Bio hacking – technology and humans have never been so close, they complement each other. But what are the security and privacy risks? IS BIOHACKING A SECURITY RISK? Imagine a world where our day to day activities like door locking, supermarket purchases, credit card swipes and smartphone usage are replaced by just one chip embedded under your skin. We are upgrading the human bodies to meet the technological needs. The future is expected to be completely technology dependent with very little human interruptions. Humans have been implanting technologies in their bodies for medical reasons like the adoption of implantable aids such as pacemakers, insulin pumps, deep brain stimulation system, the world is already filling with humans who could be considered part machines. BioHacking A practice of engaging biology with the hacker ethics. It is a wide spectrum of practices and movements ranging from designing and installing Do-It-Yourself body-enhancements such as chip implants. The term applies to any advanced technique that uses science and technology to improve human output and performance. To many, biohacking is a highly radical, unregulated science. Early Experiments in BioHacking: Kevin Warwick, Deputy Vice-Chancellor University(Research) at Coventry University, UK, conducted multiple experiments on himself. In 1998, he implanted a chip into his forearm to communicate with a computer programmed to respond to his actions. By tracking his movement through the halls and offices where he conducted research, the computer could turn on lights or opens doors for him. To explain how a machine could interpret what the body wants to do, Warwick likened the nerve signals to a telephone line. An implanted chip wouldn’t hinder any nerve impulses from the brain to a body part’s muscles and tendons; it would just tap into the signals being sent and received. In 2002, Warwick went much further. He implanted an electrode that transmitted nerve signals to robot arms. By moving his hand in New York, he could use an Internet connection to watch a robot replicate his movements in the UK. Warwick also installed a matching implant into his wife’s nervous system. By connecting neurally to his wife, the couple accurately identified each other’s nerve signals about 98 percent of the time. For example, if his wife moved her hand, Warwick could feel a sensation down his left index finger. “It didn’t feel like pain or heat or seeing. It was like an entirely new sense. And that was part of the experiment: to see if the brain can adapt and take on new types of input and learn...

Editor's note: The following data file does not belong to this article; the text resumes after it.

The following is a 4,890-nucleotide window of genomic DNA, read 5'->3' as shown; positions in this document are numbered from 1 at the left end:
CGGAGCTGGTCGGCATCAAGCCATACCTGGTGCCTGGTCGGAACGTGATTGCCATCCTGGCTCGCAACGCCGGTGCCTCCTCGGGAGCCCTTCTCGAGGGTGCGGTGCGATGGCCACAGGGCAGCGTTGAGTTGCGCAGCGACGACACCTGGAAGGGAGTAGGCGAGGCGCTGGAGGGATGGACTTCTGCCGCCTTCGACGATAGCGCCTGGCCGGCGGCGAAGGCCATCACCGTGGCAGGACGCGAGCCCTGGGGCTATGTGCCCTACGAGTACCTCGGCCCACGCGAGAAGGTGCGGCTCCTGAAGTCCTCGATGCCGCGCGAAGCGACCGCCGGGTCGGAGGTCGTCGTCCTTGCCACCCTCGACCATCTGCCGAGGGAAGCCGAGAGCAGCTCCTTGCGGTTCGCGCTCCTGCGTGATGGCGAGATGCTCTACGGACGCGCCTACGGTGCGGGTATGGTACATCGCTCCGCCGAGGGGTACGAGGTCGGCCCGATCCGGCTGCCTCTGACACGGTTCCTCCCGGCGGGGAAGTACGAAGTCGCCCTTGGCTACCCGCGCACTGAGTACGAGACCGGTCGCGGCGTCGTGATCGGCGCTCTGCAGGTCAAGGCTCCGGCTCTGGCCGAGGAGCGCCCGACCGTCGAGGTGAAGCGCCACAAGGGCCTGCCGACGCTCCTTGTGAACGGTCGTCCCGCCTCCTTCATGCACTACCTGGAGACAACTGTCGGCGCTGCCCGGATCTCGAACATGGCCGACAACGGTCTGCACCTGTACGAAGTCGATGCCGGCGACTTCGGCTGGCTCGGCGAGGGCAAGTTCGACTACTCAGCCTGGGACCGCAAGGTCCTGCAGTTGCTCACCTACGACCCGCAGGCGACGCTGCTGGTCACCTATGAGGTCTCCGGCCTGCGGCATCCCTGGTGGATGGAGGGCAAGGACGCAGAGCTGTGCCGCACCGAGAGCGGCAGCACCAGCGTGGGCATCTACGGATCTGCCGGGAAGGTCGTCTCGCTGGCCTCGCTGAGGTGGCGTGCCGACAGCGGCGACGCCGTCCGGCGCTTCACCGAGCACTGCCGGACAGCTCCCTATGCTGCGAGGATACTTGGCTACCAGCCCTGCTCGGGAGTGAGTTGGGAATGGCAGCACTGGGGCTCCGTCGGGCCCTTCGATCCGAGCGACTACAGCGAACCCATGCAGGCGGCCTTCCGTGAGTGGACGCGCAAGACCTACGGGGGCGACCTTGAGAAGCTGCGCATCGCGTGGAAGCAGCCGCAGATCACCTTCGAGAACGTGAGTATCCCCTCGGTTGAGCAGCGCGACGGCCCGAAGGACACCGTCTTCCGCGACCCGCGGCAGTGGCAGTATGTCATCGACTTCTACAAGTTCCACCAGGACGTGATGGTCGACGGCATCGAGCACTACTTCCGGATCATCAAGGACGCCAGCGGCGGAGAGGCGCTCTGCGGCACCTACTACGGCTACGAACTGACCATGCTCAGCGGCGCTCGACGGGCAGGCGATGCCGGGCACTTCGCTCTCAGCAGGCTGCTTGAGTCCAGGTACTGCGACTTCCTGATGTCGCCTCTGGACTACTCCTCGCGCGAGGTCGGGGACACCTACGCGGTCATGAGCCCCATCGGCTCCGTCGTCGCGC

SplashData published the list of Worst passwords of 2014

SplashData has published its annual report on the used of passwords that includes the list of the Worst passwords of 2014. Here we are to analyze the annual study published by SplashData, titled “123456” Maintains the Top Spot on SplashData’s Annual “Worst Passwords” List“, on the use of the passwords. Which are the most common passwords used by the users? Despite numerous suggestions, do users use strong passwords? SplashData has analyzed more than 3.3 million passwords leaked in 2014 which were publicly released, the researchers revealed the top 25 most common passwords. “The 2014 list of worst passwords demonstrates the importance of keeping names, simple numeric patterns, sports and swear words out of your passwords.” states the report. The top 25 most common passwords represent 2.2% (72600 passwords) of the overall leaked passwords analyzed by the study. Comparing the data with results of previous reports issued by SplashData, it is possible to note that only 2.2 percent of passwords now come from that list, this represent a significant decline in the use of weak passwords. “The bad news from my research is that this year’s most commonly used passwords are pretty consistent with prior years,” said Mark Burnett, author of “Perfect Passwords” (http://www.xato.net). “The good news is that it appears that more people are moving away from using these passwords. In 2014, the top 25 passwords represented about 2.2% of passwords exposed. While still frightening, that’s the lowest percentage of people using the most common passwords I have seen in recent studies.” People are becoming more aware of the need for strong passwords to protect their digital identity, but it is important to highlight that single factor authentication are not enough to protect us. “As always, we hope that with more publicity about how risky it is to use weak passwords, more people will start taking simple steps to protect themselves by using stronger passwords and using different passwords for different websites.” said Morgan Slain, CEO of SplashData. The number of data breaches in still increasing, such as their overall cost, as confirmed by the study published by the Ponemon Institute. Let’s go deep in the report by starting from the results of the previous year: and let’s compare it with data emerged from the study of this year: That’s incredible! The situation hasn’t changed for the top two passwords that remain the same as 2013, ‘123456’ and ‘password’ are still the most used passwords. The new entries in the “Worst Passwords” list are the world ‘baseball’, ‘dragon’ and ‘football’, extending the analysis to...

« Previous Entries

Designed by İbrahim AKŞİT © 2019 | Powered by WordPress